More from Books

O father, where art thou? Fox Fires, by Wyl Menmuir, reviewed

19 June 2021

9:00 AM

19 June 2021

9:00 AM

Fox Fires Wyl Menmuir

Salt Publishing, pp.208, 9.99

Wyl Menmuir’s first novel, The Many, was a surprise inclusion on the 2016 Booker Prize longlist. It drew praise for its discomfiting prose, but the fact that it had been written in a VW camper van on the north Cornish coast — where it was set — also drew attention.

The village in The Many appeared to be forgotten by the outside world, and the setting for Fox Fires is similarly isolated. Nineteen-year-old Wren Lithgow arrives in a mysterious European city state called O with her concert pianist mother. The peril they are in isn’t laboured, but the reader realises it by degrees — as Wren does. She was conceived in O, and on this return visit she resolves to track down her father, although she is not even sure of his name and cannot speak the local language, O’chian. The only clues she has to his identity are a single photo of her parents and a broken wind-up doll he gave her mother, which she has named Ariadne,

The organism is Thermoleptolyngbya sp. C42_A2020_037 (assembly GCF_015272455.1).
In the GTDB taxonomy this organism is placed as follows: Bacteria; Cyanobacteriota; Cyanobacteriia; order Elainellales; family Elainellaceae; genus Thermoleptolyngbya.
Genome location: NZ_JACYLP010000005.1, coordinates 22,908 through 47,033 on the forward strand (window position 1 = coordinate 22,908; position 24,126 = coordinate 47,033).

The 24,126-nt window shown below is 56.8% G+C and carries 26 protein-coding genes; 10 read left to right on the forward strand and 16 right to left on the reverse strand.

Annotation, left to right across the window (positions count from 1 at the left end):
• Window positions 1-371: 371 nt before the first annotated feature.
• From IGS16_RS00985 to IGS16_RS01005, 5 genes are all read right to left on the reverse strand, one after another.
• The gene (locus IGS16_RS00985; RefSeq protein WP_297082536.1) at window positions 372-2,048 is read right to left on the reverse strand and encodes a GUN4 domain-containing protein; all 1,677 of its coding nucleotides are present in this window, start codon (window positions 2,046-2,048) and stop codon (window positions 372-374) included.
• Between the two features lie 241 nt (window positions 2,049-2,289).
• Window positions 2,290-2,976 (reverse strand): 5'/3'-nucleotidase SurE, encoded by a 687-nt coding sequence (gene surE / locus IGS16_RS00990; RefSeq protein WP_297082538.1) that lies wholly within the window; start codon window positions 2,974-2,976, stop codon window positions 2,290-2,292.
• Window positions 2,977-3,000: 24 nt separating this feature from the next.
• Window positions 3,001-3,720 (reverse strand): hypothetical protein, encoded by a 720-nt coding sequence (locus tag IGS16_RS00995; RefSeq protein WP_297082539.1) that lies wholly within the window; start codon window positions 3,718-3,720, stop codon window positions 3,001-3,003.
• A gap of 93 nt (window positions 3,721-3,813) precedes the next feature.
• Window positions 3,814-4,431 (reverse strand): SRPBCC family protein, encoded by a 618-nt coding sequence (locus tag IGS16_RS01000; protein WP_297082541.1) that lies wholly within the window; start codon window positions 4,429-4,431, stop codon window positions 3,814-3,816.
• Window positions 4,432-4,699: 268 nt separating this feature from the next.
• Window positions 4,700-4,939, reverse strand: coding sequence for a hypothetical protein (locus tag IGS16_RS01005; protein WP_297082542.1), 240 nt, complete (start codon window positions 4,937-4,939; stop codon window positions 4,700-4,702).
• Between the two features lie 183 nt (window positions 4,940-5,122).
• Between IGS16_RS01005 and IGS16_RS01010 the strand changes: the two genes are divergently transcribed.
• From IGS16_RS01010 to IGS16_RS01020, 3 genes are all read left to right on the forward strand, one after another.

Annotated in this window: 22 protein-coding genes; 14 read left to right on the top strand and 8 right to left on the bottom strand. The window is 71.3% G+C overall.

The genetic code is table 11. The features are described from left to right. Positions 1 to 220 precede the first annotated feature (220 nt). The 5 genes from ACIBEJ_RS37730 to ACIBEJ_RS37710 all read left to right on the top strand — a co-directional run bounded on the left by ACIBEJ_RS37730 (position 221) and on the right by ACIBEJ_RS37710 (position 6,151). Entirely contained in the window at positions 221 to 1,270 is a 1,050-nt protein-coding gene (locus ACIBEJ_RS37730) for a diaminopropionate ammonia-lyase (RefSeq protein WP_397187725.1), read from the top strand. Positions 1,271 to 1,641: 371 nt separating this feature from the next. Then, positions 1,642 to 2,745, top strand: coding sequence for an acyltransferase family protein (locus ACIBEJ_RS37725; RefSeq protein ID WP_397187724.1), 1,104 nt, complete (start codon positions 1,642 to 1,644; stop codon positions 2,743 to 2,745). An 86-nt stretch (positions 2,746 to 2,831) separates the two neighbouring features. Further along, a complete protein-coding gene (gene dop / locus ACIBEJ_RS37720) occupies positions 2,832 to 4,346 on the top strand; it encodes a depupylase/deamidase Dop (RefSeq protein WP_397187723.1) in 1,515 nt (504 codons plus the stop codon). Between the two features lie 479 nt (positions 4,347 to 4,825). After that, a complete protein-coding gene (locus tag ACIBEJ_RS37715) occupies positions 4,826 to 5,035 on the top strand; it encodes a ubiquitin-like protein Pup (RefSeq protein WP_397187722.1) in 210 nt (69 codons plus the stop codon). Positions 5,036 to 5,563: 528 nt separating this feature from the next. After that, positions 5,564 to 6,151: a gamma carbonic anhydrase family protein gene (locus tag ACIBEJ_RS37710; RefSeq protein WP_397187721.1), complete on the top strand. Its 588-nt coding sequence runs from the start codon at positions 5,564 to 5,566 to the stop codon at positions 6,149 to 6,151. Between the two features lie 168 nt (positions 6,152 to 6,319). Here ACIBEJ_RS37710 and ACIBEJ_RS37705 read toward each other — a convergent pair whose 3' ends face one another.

The claustrophobia of Wren’s relationship with her mother (at one point she keeps her hands in her pockets to stop herself from slapping her) is intensified by the secrecy and restrictions in O. There is a nightly curfew which they are entreated to observe, and they comply without ever asking why.

This seems to be an era without internet or mobile phones, in which maps are forbidden, even hand-drawn ones, so Wren must memorise routes around the city. Since she and her mother have been constantly on the move, that’s not easy — ‘at times the cities threaten to merge into a single, nameless metropolis’. In O in particular, ‘rivers course through it like eels, which remake the city daily’.

Wren’s behaviour is sure-footed, but it makes the danger she is in seem all the more frightening — as though she is at risk of being complacent. Menmuir evokes well an atmosphere of Stasi-like surveillance and paranoia. Although the novel is written in the third person, the pronoun ‘I’ suddenly appears, alarmingly, over halfway through, and we realise that Wren is being watched by a new narrator. The novel makes important points about identity and state bureaucracy — but how beguiling to do so through a haunting fairytale.

Got something to add? Join the discussion and comment below.

You might disagree with half of it, but you’ll enjoy reading all of it. Try your first 10 weeks for just $10

Show comments